Absent Chinese international students return to Deakin

February 14, 2023 BY

Deakin University's Geelong waterfront campus. Photo: TOM ROSS

DEAKIN University is expecting a modest increase in the number of international students returning to campus for 2023 after the Chinese government announced in January it would no longer recognise degrees obtained online from foreign institutions.

An estimated 50,000 Chinese nationals with student visas for Australia were initially told they risked losing their degree if they did not return to their overseas campus by semester one, effectively giving them a few weeks’ notice to make their journey here.

Deakin University’s chief international officer John Molony said the Chinese government issued a subsequent clarifying statement that said exemptions to the rule would be granted to students who could not secure a visa, find a flight, or accommodation in time.

“We are still working our way through exactly what that means, because the exemption process requires a letter explaining the situation of the students from the university, and we’re happy to provide those letters, but that announcement is only a couple of days old, so we’re still seeking information about what information exactly we need to provide,” he said on Wednesday last week.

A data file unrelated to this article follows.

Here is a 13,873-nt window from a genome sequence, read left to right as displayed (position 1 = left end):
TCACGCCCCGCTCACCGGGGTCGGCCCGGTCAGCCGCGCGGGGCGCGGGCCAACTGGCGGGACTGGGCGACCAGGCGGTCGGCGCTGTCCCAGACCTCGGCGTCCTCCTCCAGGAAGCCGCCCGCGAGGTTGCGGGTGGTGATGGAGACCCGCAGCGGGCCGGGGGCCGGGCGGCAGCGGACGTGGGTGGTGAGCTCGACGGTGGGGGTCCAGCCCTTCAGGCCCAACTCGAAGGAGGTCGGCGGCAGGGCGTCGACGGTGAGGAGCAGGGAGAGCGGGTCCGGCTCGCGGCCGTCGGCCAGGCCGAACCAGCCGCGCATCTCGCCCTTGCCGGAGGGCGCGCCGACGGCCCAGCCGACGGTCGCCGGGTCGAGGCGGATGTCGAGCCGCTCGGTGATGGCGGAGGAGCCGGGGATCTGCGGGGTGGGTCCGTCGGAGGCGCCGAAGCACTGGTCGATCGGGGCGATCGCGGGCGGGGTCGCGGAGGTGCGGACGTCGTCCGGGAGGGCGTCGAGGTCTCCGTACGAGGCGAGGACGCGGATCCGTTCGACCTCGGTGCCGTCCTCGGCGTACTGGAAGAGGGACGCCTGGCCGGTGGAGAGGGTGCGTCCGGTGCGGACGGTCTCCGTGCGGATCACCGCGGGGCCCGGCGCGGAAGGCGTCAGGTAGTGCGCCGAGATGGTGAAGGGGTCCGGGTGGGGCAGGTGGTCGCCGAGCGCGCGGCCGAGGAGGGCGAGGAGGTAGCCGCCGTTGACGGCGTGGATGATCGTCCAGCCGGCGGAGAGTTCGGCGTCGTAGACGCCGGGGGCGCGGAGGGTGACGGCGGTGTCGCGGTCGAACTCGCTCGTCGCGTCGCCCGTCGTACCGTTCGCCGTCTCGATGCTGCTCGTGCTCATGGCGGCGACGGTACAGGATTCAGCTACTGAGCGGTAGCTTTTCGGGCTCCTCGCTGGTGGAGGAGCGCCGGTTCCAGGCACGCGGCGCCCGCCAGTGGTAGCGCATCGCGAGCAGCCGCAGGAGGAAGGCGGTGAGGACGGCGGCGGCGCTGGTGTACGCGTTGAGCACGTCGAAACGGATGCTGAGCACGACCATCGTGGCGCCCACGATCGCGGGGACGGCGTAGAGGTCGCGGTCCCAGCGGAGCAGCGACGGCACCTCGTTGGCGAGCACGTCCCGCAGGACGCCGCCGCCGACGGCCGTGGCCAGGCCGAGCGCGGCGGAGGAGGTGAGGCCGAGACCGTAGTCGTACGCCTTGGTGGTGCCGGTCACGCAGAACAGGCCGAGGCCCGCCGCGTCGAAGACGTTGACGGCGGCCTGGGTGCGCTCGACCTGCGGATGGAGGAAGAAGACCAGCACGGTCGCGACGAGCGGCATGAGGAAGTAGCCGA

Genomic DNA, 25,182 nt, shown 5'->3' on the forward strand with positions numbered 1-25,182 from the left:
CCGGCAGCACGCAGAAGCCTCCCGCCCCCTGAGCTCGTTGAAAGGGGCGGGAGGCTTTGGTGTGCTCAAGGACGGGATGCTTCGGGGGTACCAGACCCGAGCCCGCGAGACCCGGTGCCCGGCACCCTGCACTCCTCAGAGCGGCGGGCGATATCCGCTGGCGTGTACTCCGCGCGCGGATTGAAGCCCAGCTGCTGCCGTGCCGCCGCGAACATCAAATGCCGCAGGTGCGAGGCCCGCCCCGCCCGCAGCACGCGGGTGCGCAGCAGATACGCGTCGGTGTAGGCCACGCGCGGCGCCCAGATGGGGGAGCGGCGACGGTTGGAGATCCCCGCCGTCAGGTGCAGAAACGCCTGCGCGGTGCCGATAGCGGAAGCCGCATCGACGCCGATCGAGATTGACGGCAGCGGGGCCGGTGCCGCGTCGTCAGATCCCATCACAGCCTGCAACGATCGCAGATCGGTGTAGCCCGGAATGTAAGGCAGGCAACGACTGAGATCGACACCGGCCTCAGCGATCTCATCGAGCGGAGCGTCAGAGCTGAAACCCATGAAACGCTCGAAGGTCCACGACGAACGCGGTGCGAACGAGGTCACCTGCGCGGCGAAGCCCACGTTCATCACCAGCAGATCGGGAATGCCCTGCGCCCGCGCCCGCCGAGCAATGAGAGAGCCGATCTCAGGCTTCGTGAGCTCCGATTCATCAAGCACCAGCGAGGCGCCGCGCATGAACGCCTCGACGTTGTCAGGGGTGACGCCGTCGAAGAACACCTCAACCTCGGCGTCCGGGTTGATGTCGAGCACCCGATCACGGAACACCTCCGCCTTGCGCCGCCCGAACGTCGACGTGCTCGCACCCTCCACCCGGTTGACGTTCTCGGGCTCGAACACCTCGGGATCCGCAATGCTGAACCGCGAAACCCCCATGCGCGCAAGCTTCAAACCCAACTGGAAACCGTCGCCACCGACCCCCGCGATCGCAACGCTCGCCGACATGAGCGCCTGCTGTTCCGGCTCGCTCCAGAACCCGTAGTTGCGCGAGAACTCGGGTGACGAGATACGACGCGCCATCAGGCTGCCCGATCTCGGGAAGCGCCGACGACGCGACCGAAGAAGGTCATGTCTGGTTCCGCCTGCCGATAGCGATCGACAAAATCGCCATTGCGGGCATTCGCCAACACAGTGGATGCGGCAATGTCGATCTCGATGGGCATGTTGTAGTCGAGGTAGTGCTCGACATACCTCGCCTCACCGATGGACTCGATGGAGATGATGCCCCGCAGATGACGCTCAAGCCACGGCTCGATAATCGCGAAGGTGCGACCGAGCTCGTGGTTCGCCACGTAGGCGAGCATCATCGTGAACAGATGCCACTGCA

Student accommodation at Deakin’s Waurn Ponds campus. Photo: SUPPLIED


“We knew the announcement was coming sooner or later, and yes it turned out to be sooner and with very little notice.”

Deakin estimates that around 400 Chinese students will be on campus within coming weeks as semester one commences, however Mr Molony believes the easing of China’s zero-COVID policy and the re-opening of its borders after three years is stimulating interest among other potential students.

“With the announcement of the opening of the outbound border we’re seeing great interest with Chinese students to come and study with us on campus,” he said.

A large concern for the expected tens of thousands of Chinese international students that are expected to make their way to Australia is how they will be accommodated at such short notice, particularly given the housing shortage across much of the country, but Mr Molony said Deakin is well situated to deal with the influx.

Deakin University Pro Vice-Chancellor and International Vice President John Molony. Photo: SUPPLIED


“We’ve developed a lot of properties over the last five years, so we have a lot of stock and it is reassuring at times like this, particularly when rental markets are so challenging.”

When Australia first announced it was re-opening its borders D-eakin expected it would likely take until 2024 before pre-pandemic numbers of international students returned, however Mr Molony said that process has been faster than expected.

“In terms of applications and offers, we are at pre-pandemic levels for many countries, not China, but we are well above in many other source countries,” he said.

“This is probably a best case scenario in terms of reengagement with students….it’s about as good as we could have hoped for.”